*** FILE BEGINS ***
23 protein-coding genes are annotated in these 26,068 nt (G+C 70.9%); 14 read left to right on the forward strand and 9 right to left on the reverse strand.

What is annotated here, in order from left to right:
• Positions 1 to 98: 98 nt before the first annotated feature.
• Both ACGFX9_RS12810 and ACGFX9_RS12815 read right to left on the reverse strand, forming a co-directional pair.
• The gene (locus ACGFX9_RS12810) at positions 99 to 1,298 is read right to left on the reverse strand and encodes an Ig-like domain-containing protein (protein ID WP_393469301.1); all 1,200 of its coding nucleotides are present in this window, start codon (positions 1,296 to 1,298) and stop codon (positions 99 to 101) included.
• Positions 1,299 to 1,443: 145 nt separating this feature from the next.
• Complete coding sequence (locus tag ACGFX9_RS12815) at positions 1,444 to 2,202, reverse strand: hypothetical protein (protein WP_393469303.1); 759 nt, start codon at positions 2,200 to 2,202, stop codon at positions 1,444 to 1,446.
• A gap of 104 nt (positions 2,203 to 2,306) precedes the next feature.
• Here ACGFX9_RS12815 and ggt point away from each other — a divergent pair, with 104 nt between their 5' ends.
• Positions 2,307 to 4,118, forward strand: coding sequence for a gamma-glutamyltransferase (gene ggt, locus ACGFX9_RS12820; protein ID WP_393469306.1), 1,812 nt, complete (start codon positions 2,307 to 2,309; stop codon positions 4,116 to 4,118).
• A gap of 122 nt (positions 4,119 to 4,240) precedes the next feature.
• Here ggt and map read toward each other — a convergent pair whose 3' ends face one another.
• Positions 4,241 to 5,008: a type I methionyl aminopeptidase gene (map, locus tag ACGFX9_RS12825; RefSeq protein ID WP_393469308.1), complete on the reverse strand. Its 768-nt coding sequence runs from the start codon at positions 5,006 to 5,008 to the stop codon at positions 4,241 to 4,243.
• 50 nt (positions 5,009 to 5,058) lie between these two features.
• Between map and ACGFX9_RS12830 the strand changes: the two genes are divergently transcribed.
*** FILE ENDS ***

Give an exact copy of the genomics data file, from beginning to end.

23 protein-coding genes are annotated in these 26,068 nt (G+C 70.9%); 14 read left to right on the forward strand and 9 right to left on the reverse strand.

What is annotated here, in order from left to right:
• Positions 1 to 98: 98 nt before the first annotated feature.
• Both ACGFX9_RS12810 and ACGFX9_RS12815 read right to left on the reverse strand, forming a co-directional pair.
• The gene (locus ACGFX9_RS12810) at positions 99 to 1,298 is read right to left on the reverse strand and encodes an Ig-like domain-containing protein (protein ID WP_393469301.1); all 1,200 of its coding nucleotides are present in this window, start codon (positions 1,296 to 1,298) and stop codon (positions 99 to 101) included.
• Positions 1,299 to 1,443: 145 nt separating this feature from the next.
• Complete coding sequence (locus tag ACGFX9_RS12815) at positions 1,444 to 2,202, reverse strand: hypothetical protein (protein WP_393469303.1); 759 nt, start codon at positions 2,200 to 2,202, stop codon at positions 1,444 to 1,446.
• A gap of 104 nt (positions 2,203 to 2,306) precedes the next feature.
• Here ACGFX9_RS12815 and ggt point away from each other — a divergent pair, with 104 nt between their 5' ends.
• Positions 2,307 to 4,118, forward strand: coding sequence for a gamma-glutamyltransferase (gene ggt, locus ACGFX9_RS12820; protein ID WP_393469306.1), 1,812 nt, complete (start codon positions 2,307 to 2,309; stop codon positions 4,116 to 4,118).
• A gap of 122 nt (positions 4,119 to 4,240) precedes the next feature.
• Here ggt and map read toward each other — a convergent pair whose 3' ends face one another.
• Positions 4,241 to 5,008: a type I methionyl aminopeptidase gene (map, locus tag ACGFX9_RS12825; RefSeq protein ID WP_393469308.1), complete on the reverse strand. Its 768-nt coding sequence runs from the start codon at positions 5,006 to 5,008 to the stop codon at positions 4,241 to 4,243.
• 50 nt (positions 5,009 to 5,058) lie between these two features.
• Between map and ACGFX9_RS12830 the strand changes: the two genes are divergently transcribed.